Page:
Preserving an Ancient Language Through the Power of Music

A unique and modern approach to reviving this language is on track!

Face of Cherokee woman.

(Nomad_Soul /

Keeping a language alive can reinforce people’s sense of identity and most importantly, lead to the preservation of a whole culture. This is probably why a group of Cherokee and non-Cherokee music artists decided to create a multi-genre music album exclusively in the Cherokee language. This is part of a bid to preserve this ancient, fading language.

Revitalizing an endangered language

While two languages worldwide are lost every week, Cherokee is a highly endangered Native American language. Currently, there are fewer than 2,000 fluent speakers of the language remaining in the world, and the number is declining every year, executive director of the Cherokee Nation Language Department, Howard Paden, revealed to the Oklahoma newspaper Tulsa World

Given that the Cherokee culture is deeply embedded in its language, its revitalization is key. While the Cherokee Nation is currently carrying out 26 different language programs and projects with this goal in mind, the creation of a compilation album of original songs performed in the Cherokee language is one of their most innovative efforts to date.

The initiative is the result of a partnership between Horton Records, a volunteer-based nonprofit, and Cherokee award-winning filmmaker Jeremy Charles, Oklahoma newspaper The Journal Record details. The album features a dozen Cherokee artists and includes a real variety of genres ranging from folk, country, and heavy metal to hip hop and even reggae. 

While some of the artists are Cherokee speakers, the majority had to work with the help of native speakers to learn the language for the album.

Woman standing and looking at a dreamcatcher hanging from the trees in a forest.

(Tithi Luadthong  /

Music that preserves a whole culture

There are different ways to keep a language alive and according to Howard Paden, the album intends to bring a modern approach to the revitalization of the Cherokee language. One promising strategy is to introduce it to young people, and what better route than to use the language of contemporary music to achieve such a meaningful goal. 

“Wherever our kids are, our language needs to be there, too,” Paden explained to Tulsa World. “Our belief is very simple. The Cherokee language is so powerful that it becomes very addictive. If we can get that around to (people) and enter their hearts at a very young age, then they will always be connected to who we are as a people.”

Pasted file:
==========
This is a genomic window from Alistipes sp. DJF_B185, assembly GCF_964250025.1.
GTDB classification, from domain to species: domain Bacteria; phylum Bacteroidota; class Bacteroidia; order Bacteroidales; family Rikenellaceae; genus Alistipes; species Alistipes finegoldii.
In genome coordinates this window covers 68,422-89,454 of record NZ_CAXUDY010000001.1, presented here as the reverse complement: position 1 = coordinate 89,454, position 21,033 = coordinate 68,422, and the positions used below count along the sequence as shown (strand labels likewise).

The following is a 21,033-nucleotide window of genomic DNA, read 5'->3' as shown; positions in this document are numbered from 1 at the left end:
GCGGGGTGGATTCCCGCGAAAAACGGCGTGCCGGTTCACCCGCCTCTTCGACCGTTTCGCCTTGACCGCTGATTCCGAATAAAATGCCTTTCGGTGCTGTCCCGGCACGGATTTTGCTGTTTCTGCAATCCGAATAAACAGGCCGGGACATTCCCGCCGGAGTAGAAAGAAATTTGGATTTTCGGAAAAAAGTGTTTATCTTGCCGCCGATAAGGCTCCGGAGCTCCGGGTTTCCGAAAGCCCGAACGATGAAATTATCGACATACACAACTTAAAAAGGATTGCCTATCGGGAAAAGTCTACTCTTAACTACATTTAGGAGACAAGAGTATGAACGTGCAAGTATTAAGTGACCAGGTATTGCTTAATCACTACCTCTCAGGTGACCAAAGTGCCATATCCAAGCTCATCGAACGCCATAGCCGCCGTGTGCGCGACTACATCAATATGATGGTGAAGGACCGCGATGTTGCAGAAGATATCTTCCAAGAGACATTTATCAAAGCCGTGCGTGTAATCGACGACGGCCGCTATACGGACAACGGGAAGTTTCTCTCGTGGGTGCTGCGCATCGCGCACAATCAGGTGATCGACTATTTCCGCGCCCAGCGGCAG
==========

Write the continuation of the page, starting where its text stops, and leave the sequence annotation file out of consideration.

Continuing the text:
The album, with a release date expected to coincide with the 2022 Cherokee National Holiday over Labor Day weekend in September, aims to raise interest and expand the sum of Cherokee speakers. 

“This music will shine a spotlight on Cherokee artists and speakers and increase exposure to our culture and language on a worldwide scale,” Charles told the Journal Record. “Most importantly, we’re hoping this album is an inspiration to Cherokee language learners that will lead to more contemporary music being made in the future.”

Why we should care

Sara Snyder Hopkins, ​​an Assistant Professor of Anthropology and Director of the Cherokee Language Program at Western Carolina University, shares in a compelling TED Talk why we should care about dying languages and Cherokee in particular.

She explains that multilingualism is very powerful since it provides a different way of understanding and perceiving the world. This, she believes, can result in technological and scientific advancement for humankind. 

So preserving endangered languages like Cherokee is not only about helping specific communities affected but also about recognizing and celebrating diversity as one of humankind’s greatest strengths.

Welcome sign in English and Cherokee in North Carolina.

(Dee Browning /